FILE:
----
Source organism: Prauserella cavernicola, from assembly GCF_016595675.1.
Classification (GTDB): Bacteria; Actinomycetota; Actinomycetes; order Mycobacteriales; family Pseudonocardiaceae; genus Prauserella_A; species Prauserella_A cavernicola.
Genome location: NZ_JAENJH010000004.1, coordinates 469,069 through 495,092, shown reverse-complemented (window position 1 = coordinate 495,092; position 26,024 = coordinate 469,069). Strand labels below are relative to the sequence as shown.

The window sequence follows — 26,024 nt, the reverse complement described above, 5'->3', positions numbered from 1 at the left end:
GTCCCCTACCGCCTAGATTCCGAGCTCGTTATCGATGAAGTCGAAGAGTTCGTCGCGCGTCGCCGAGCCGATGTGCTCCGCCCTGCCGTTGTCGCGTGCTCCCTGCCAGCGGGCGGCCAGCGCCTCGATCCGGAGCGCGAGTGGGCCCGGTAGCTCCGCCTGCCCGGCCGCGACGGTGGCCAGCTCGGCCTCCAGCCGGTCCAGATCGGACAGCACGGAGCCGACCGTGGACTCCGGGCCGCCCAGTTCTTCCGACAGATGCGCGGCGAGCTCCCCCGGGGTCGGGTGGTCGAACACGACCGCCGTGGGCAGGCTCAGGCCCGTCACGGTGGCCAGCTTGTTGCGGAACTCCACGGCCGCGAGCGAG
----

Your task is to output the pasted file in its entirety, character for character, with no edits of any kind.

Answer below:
Source organism: Prauserella cavernicola, from assembly GCF_016595675.1.
Classification (GTDB): Bacteria; Actinomycetota; Actinomycetes; order Mycobacteriales; family Pseudonocardiaceae; genus Prauserella_A; species Prauserella_A cavernicola.
Genome location: NZ_JAENJH010000004.1, coordinates 469,069 through 495,092, shown reverse-complemented (window position 1 = coordinate 495,092; position 26,024 = coordinate 469,069). Strand labels below are relative to the sequence as shown.

The window sequence follows — 26,024 nt, the reverse complement described above, 5'->3', positions numbered from 1 at the left end:
GTCCCCTACCGCCTAGATTCCGAGCTCGTTATCGATGAAGTCGAAGAGTTCGTCGCGCGTCGCCGAGCCGATGTGCTCCGCCCTGCCGTTGTCGCGTGCTCCCTGCCAGCGGGCGGCCAGCGCCTCGATCCGGAGCGCGAGTGGGCCCGGTAGCTCCGCCTGCCCGGCCGCGACGGTGGCCAGCTCGGCCTCCAGCCGGTCCAGATCGGACAGCACGGAGCCGACCGTGGACTCCGGGCCGCCCAGTTCTTCCGACAGATGCGCGGCGAGCTCCCCCGGGGTCGGGTGGTCGAACACGACCGCCGTGGGCAGGCTCAGGCCCGTCACGGTGGCCAGCTTGTTGCGGAACTCCACGGCCGCGAGCGAG